As explained above, training calves daily is not optimal for muscle growth. In the end it has to do with how quickly you can recover. The higher the training intensity, the longer the recovery time. So it largely depends on the intensity you train your calves with if it’s a problem. You could train calves every day if the intensity is low enough. However, by training a muscle every day without breaks, can lead to certain injuries and might not even give you the result you want.
For calves, training three times a week is enough as long as you use moderate to high intensity. More workouts than that is a bit of a waste of time that could be used to train other things. Three high intensity workouts is going to be more effective than daily low intensity sessions. Besides not getting any more muscle growth, there are actually a few other problems with training your Calves every day without breaks;
Training your Calves two or three times a week with higher intensity is more sustainable than doing a light workout every day unless that workout is light enough to not actually result in much muscle growth.
For growing a calves, more volume is often the right way to go. Most people don’t do enough training volume (sets and reps) to get good results. If you do it every day, you can do more sets and repetitions so will that lead to more muscle growth?
As you can read above, muscles need time to recover. Muscles grow because your body repairs the torn muscle fibers and adds new proteins to ‘glue’ the ends back together. If you put your Calves through another hard workout, you are potentially tearing muscle fibers that haven’t been fully repaired yet + more which means the recovery will take longer.
That means you might be undoing recovery work your body hadn’t finished yet and setting yourself back. If you start the next workout when a muscle is fully recovered, you can use more force and intensity which means more muscle tearing and more growth. How long that takes is different for everyone but it’s probably not the next day. (Unless you’re using performance enhancing drugs)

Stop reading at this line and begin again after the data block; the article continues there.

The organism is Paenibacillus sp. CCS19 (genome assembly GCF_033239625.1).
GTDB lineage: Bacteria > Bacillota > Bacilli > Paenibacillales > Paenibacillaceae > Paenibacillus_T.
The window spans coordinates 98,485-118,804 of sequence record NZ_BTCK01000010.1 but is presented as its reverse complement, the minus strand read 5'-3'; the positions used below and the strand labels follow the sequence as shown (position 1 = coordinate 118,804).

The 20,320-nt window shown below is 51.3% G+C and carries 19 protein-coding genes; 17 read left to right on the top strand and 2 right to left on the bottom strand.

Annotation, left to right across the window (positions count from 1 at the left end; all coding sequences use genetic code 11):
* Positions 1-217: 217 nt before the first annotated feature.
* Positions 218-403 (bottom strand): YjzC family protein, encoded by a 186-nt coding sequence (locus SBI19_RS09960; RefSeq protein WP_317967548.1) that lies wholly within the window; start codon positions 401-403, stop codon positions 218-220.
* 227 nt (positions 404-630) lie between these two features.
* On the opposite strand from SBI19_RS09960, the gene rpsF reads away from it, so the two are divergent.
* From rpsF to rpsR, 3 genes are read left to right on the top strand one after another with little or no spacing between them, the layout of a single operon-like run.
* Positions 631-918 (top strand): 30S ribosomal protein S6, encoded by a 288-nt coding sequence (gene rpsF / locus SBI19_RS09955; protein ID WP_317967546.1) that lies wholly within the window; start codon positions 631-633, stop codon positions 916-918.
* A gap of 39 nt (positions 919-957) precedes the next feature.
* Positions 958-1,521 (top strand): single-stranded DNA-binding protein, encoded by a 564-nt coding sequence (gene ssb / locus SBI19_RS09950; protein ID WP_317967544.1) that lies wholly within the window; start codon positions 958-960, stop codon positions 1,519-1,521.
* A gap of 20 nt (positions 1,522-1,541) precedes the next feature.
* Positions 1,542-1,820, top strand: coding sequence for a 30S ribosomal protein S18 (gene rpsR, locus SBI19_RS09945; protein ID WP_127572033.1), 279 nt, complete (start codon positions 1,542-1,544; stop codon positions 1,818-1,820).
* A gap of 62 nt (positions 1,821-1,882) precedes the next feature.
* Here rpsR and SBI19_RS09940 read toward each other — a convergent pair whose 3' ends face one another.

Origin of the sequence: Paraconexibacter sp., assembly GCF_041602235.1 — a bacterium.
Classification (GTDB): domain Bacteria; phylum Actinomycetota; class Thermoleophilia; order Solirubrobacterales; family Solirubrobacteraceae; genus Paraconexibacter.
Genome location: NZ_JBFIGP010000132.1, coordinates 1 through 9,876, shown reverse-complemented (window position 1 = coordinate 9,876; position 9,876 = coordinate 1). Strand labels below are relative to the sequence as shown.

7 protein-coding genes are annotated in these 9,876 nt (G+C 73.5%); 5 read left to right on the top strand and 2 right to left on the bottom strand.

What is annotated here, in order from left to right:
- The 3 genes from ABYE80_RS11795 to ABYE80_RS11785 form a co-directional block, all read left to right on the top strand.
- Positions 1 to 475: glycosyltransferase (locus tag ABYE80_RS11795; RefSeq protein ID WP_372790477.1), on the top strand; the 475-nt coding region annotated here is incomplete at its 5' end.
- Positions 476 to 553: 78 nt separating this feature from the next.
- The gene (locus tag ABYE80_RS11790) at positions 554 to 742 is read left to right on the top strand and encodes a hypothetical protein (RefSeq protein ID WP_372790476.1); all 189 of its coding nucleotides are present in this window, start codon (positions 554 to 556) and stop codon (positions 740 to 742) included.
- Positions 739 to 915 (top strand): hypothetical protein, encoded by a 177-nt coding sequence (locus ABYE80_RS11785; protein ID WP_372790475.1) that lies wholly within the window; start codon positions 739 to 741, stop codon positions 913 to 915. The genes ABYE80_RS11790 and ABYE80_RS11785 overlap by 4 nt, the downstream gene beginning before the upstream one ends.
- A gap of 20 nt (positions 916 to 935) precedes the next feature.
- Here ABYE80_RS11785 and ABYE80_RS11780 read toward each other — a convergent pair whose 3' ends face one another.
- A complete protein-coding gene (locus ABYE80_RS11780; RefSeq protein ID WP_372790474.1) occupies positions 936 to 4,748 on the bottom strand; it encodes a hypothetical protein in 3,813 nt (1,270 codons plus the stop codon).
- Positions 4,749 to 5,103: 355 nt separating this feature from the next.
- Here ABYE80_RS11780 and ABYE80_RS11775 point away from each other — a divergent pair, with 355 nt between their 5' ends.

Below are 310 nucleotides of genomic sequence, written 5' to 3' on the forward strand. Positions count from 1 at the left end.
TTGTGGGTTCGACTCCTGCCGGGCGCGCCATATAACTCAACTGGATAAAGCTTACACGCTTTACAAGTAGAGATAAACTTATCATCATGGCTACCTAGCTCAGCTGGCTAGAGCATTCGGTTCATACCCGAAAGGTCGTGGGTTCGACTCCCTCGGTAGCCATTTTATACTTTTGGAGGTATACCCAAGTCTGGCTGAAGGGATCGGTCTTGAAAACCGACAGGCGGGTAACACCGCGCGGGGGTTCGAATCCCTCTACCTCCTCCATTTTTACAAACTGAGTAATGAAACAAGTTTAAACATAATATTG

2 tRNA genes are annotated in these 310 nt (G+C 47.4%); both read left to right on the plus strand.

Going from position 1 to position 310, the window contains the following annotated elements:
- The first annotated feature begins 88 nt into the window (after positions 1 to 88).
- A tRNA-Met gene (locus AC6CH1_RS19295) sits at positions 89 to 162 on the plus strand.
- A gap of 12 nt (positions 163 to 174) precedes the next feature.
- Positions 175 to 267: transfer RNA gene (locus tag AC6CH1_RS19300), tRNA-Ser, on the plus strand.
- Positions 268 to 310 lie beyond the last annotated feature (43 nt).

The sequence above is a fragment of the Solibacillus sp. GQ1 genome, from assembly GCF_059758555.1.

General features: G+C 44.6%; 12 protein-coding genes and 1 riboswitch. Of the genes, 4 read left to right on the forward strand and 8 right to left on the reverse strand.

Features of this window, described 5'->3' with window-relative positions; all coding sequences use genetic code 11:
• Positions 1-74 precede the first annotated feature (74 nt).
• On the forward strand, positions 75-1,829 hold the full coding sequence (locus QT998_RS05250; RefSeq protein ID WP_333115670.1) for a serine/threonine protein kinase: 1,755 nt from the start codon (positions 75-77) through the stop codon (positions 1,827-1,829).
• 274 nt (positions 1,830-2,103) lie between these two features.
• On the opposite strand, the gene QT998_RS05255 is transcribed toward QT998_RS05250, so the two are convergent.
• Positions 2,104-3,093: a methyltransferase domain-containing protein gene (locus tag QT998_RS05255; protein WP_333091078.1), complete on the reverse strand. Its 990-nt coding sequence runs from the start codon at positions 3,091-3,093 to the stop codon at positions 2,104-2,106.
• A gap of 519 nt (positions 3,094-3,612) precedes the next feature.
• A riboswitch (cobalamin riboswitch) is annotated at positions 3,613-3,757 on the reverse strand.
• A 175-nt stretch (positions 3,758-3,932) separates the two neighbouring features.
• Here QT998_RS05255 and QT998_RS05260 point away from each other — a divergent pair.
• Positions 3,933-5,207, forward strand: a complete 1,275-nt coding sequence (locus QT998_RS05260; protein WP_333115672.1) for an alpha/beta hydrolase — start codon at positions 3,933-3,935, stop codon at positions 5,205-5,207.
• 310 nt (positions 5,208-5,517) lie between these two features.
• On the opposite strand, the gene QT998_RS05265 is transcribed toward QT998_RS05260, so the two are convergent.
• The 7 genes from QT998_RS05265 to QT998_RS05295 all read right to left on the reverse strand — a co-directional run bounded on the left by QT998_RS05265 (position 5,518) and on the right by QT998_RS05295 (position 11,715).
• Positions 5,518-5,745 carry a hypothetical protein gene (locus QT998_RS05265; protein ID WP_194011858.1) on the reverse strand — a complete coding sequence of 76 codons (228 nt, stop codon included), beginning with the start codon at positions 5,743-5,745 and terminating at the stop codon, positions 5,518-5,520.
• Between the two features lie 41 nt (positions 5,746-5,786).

On top of that, you dramatically increase the risk of injury by training the same muscle hard every day. If you get injured, this will set you back more than getting in that extra workout it worth (which isn’t actually much).
Calf muscles need a lot of training volume to grow but daily workouts is not the way to go to get them to grow. Doing more training volume in fewer workouts is better.
Of course you still want all the muscle gains and you want them now. What can you do to optimize your calf workouts and get the most out of them?
There are two parts to this calf growth equation: During your workout and after.
While working out, that’s your chance to signal your body that it has to grow the muscle. Here are some ways you can do this best.
If you’re interested in the optimal training volume for calves, check out this article from Renaissance periodization.
As you can read above, the actual growth of the muscle happens in the 1-3 days after the workout. So after you gave your body the signal to repair the Calves, now it’s time to give your body the best chance to actually do this. Muscle recovery is a very complicated topic and not possible to fit into a few paragraphs. On top of that, everyone is different and has different needs for recovery. That said, here are some general pointers that help everyone recover.
If you notice fatigue and can’t recover quickly enough, adjusting the factors above doesn’t help and you absolutely want to focus on growing your calves, consider reducing training other body parts. You body has only so much capacity to recover, no matter how good the circumstances. Reducing the training of other body parts means there is more capacity to recover the Calves.